With fourteen kids (including in-laws) and eighteen grandkids, this Mrs. Claus had to cut out some extraneous chores and costs. The fun, but time-consuming neighbor gifts were getting out of hand. Christmas cards sent to folks from decades ago had grown to a burdensome number. Extended family gift-giving had to give way to the growing immediate family. I decided to make some changes when I saw Scrooge reflected in my mirror.
There's a time and a season for everything, but trying to cram all the traditions of our 38 years into one Christmas season was dimming the spirit for me. My spending limit for each person was getting lower, costs were getting higher, and trying to find a gift that would be individual and appreciated, plus affordable, was becoming impossible. I'm a shopper extraordinaire, but it had all become an overwhelming chore.
Years ago we began selective Christmas planning. The Sunday after Thanksgiving we had a Family Home Evening where we all made suggestions of our favorite traditions. Then we chose the ones we'd incorporate that year, and designated who would be in charge. Sometimes we did a Sub-for-Santa for a family in need, other times we'd do a 12-Days-of-Christmas for elderly neighbors. We always included a service project for someone outside the family, and Secret Santa kindnesses for each other.
If we went Caroling last year, we might make Gingerbread houses this year, and remember the taffy pull next year. We experienced a lot of traditions over time, just not all the same exhausting week. We still plan Christmas the same way, even without kids. If I'm not in a cookie decorating mood, that activity is saved for Valentine's. If trifle sounds tempting for dessert I make it, but maybe not with a full turkey dinner on Christmas Eve. Dee might light candles all over the house every night this year, and another year make a daily simmering pot of mulled cider his Christmas specialty. I try to send birthday cards, or even Thanksgiving cards, to special people I want to keep in touch with from "way back." I often send Christmas cards if I have time and enthusiasm for it. I've eliminated anything motivated by guilt.
We entertain a couple of times, and we go to some parties, but we don't try to attend every holiday event happening all over town. That would be like eating everything on the menu, and I've learned that's not the way to enjoy myself. Relaxing my own expectations has been the biggest challenge.
A letter from Cindi in Seattle asked:
What are some Christmas shopping ideas when you have a lot of people to give to and not very much money?
I shot this question over to mwrites for some creative suggestions.
Hmmm...this is a toughie; a question that is most likely on so many minds this season. Here are some ideas:
- I think a hand written heartfelt card is always perfect.
- Small ornaments attached to a touching Christmas story.
- A box of cereal is unique, cheap and fun!
- Rolls of Christmas wrap and tags to help them get started.
- Pillsbury cinnamon roll dough that comes in the tube.
- Anything in the dollar aisle at Target.
- A favorite family recipe printed out and framed.
A small bag of oranges, or a jar of jam can become a traditional gift. My good friend solves the problem in a delicious way. In August, when her peaches are ripe, she spends a whole day making fresh peach and whipped cream desserts. She delivers them all over the neighborhood in disposable aluminum pans, and signs the card "Merry Christmas." Everyone is delighted, and during the crazy Christmas season she is able to relax (from that duty at least,) knowing her friends know of her best wishes already.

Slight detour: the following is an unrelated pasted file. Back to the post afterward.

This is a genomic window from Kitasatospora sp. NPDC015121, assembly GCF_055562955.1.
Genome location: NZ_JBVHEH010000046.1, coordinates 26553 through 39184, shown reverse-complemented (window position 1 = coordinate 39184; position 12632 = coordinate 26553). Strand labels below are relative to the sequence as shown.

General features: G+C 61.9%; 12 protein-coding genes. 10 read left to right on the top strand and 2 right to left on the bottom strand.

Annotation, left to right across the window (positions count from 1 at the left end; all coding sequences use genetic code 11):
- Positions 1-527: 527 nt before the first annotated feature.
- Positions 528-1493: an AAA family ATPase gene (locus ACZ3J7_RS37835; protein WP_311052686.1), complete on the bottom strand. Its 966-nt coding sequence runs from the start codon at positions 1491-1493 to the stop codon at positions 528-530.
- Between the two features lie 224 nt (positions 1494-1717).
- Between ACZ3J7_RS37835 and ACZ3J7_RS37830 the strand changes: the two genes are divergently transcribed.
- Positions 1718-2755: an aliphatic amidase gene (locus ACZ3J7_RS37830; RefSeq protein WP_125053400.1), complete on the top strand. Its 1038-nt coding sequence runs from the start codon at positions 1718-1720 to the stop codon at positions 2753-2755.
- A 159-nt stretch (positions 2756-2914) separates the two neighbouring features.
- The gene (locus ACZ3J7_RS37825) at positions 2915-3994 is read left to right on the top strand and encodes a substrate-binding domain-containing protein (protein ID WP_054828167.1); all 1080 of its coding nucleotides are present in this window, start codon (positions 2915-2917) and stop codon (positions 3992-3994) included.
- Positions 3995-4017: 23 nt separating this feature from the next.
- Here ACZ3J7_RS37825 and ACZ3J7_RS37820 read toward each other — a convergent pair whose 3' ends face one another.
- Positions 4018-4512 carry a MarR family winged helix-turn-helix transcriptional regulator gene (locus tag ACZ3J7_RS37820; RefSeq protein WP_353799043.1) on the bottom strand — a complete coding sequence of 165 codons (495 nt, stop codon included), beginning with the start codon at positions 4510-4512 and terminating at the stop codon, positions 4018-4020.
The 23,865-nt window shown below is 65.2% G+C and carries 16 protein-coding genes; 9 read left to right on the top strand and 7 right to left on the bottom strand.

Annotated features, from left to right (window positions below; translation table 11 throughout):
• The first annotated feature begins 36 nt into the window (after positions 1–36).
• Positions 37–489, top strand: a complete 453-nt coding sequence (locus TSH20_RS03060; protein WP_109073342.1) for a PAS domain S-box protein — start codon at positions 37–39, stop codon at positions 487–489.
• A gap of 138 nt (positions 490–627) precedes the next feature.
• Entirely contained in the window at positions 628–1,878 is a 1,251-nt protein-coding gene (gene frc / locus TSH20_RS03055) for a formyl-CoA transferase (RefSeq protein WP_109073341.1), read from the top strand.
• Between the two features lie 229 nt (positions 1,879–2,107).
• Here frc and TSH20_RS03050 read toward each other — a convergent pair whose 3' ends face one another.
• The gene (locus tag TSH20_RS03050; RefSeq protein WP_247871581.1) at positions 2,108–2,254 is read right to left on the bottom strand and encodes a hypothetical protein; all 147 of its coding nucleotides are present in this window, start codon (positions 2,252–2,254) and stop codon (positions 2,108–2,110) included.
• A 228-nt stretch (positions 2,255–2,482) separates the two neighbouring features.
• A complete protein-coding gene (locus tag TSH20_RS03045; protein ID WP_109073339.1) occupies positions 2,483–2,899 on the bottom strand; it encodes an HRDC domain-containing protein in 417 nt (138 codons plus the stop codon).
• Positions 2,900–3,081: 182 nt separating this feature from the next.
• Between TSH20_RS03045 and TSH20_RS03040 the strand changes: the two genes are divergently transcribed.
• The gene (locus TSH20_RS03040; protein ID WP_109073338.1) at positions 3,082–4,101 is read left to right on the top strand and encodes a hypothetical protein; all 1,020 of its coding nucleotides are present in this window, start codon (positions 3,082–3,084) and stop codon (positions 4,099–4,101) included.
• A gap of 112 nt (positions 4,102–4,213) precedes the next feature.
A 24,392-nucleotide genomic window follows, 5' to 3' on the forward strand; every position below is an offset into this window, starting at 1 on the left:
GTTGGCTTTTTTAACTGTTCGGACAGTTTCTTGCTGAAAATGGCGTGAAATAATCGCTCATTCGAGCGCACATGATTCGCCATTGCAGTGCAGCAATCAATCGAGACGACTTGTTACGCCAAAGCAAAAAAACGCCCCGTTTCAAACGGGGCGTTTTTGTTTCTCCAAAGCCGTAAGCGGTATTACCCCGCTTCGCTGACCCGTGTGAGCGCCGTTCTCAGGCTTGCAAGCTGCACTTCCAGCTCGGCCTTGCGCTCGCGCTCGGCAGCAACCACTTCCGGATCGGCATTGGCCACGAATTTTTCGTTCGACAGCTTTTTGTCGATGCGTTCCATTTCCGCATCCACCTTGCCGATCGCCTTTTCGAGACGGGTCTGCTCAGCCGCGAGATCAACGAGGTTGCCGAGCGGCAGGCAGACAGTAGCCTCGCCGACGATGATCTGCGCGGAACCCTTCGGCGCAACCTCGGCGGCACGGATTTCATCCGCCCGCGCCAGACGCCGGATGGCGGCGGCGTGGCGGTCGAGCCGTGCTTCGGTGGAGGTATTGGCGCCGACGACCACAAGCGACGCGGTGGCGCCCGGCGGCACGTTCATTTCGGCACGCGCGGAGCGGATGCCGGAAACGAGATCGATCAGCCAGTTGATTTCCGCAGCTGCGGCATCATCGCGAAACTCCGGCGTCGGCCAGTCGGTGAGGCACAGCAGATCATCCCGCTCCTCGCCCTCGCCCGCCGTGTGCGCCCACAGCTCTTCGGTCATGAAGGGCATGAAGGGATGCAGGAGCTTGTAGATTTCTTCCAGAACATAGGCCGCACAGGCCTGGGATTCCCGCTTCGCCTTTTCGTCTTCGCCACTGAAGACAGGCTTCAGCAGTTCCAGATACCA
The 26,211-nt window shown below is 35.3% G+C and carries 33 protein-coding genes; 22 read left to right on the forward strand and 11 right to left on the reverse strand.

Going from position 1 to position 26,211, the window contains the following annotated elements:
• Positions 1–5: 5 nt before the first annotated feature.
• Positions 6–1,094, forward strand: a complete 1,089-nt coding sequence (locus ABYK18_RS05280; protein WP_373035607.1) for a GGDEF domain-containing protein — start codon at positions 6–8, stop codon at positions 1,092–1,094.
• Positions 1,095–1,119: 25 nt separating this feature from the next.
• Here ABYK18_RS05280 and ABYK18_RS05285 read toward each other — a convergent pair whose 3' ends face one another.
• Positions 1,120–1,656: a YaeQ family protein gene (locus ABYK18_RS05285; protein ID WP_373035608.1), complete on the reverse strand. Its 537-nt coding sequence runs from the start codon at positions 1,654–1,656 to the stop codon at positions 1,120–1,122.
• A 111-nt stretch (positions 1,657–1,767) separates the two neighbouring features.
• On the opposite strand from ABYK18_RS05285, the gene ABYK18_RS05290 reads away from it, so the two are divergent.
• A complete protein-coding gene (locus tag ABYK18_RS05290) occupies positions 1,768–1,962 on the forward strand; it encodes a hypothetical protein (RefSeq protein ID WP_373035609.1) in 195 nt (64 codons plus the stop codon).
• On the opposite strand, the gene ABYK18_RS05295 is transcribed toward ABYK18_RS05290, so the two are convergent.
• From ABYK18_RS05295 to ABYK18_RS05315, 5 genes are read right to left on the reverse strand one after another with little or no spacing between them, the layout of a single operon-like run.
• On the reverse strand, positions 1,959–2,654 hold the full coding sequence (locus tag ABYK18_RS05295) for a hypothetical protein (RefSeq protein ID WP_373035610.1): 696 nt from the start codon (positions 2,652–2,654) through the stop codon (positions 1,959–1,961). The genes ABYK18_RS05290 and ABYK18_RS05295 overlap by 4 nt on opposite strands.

Our kids' families each contribute a scrapbook page to the other families, recalling the past year in photos and captions. The original is kept by the creator, and copies are put in protective sleeves and distributed to the rest of us, so we all have yearly up-dates in our own binders. We do this instead of drawing names, or purchasing gifts for each person. We all love sharing the memories, and this year two granddaughters are working together on their family's page. Won't it be fun to have newer generations include their talents?
Because I love to shop for books, I have made a book my traditional gift. I research authors and illustrators, find titles with the kids names by searching on the internet, ask what each person is interested in, and spend hours in a variety of bookstores. I have stickers to put on each book so the recipient will remember who it came from.
I've loved getting acquainted with specific hobbies by looking for a special book. Chase, 8, wants a book about the insides of frogs. I looked at several and found the perfect one! Now I have something new to discuss with him. Lucy wants a book about a girl with curly hair. I got it, too. I hope we send a message: there are books that make reading fun for everyone.
Christmas shopping has become one of the great joys of my season. Each book is personal but everyone still gets the same thing. And we don't get a credit card bill that takes all year to pay off.
I've sometimes wished I could give extravagant gifts like season ski passes, or necessary gifts like new winter coats for everyone. I'll have to leave those for Santa Claus. I've discovered, however, that the elves on my Christmas list recognize the love wrapped up in each package and give all that love right back to us. That meets my present goal for true Christmas giving.